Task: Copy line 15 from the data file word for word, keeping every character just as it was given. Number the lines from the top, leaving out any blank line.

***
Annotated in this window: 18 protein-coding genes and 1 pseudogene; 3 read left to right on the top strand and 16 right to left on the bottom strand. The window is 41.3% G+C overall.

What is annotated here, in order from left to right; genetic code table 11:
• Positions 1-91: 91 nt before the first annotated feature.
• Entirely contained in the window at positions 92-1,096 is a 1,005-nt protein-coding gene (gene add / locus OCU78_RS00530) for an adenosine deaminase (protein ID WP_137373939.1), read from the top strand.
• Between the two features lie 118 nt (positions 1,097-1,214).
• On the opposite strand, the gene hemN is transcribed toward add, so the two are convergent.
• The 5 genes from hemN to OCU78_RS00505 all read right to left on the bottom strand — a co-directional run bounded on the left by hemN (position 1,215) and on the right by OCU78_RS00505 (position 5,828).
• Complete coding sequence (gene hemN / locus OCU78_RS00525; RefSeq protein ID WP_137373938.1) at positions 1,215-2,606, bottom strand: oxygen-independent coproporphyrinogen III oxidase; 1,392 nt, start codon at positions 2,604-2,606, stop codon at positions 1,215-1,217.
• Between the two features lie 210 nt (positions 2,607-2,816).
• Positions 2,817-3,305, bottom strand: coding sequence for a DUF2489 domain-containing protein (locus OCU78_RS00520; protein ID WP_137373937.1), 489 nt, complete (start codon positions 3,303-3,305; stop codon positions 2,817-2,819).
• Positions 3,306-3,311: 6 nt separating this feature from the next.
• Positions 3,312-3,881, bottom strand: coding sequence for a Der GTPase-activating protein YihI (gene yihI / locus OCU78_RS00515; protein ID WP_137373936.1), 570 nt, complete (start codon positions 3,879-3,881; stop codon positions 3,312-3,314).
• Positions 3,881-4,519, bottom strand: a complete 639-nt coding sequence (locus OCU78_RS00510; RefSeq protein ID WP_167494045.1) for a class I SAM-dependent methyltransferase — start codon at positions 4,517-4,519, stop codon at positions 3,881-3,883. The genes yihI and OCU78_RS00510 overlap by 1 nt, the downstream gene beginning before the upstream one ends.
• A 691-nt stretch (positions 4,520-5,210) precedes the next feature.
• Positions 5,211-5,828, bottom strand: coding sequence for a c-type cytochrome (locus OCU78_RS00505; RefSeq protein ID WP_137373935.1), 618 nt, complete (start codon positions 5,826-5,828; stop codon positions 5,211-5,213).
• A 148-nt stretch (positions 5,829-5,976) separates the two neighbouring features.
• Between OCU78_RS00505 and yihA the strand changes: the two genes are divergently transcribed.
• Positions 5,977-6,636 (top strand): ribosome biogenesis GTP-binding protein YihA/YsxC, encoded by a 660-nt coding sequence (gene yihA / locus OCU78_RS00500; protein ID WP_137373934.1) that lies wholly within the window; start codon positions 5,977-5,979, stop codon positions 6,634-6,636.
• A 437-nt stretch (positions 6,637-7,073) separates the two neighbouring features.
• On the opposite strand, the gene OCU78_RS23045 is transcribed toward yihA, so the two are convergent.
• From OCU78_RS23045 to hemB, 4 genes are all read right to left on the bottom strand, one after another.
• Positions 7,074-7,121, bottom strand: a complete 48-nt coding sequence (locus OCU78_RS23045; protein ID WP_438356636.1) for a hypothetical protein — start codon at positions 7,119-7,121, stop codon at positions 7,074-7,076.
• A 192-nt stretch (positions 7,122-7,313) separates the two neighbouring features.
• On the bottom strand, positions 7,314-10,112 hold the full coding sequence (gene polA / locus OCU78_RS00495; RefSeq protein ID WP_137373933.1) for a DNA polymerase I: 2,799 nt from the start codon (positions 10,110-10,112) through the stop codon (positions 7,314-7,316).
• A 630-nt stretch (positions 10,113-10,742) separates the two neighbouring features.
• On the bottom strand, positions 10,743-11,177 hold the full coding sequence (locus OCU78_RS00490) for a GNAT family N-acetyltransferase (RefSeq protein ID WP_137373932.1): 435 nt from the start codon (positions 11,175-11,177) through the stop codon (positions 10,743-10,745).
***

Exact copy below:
• Positions 5,211-5,828, bottom strand: coding sequence for a c-type cytochrome (locus OCU78_RS00505; RefSeq protein ID WP_137373935.1), 618 nt, complete (start codon positions 5,826-5,828; stop codon positions 5,211-5,213).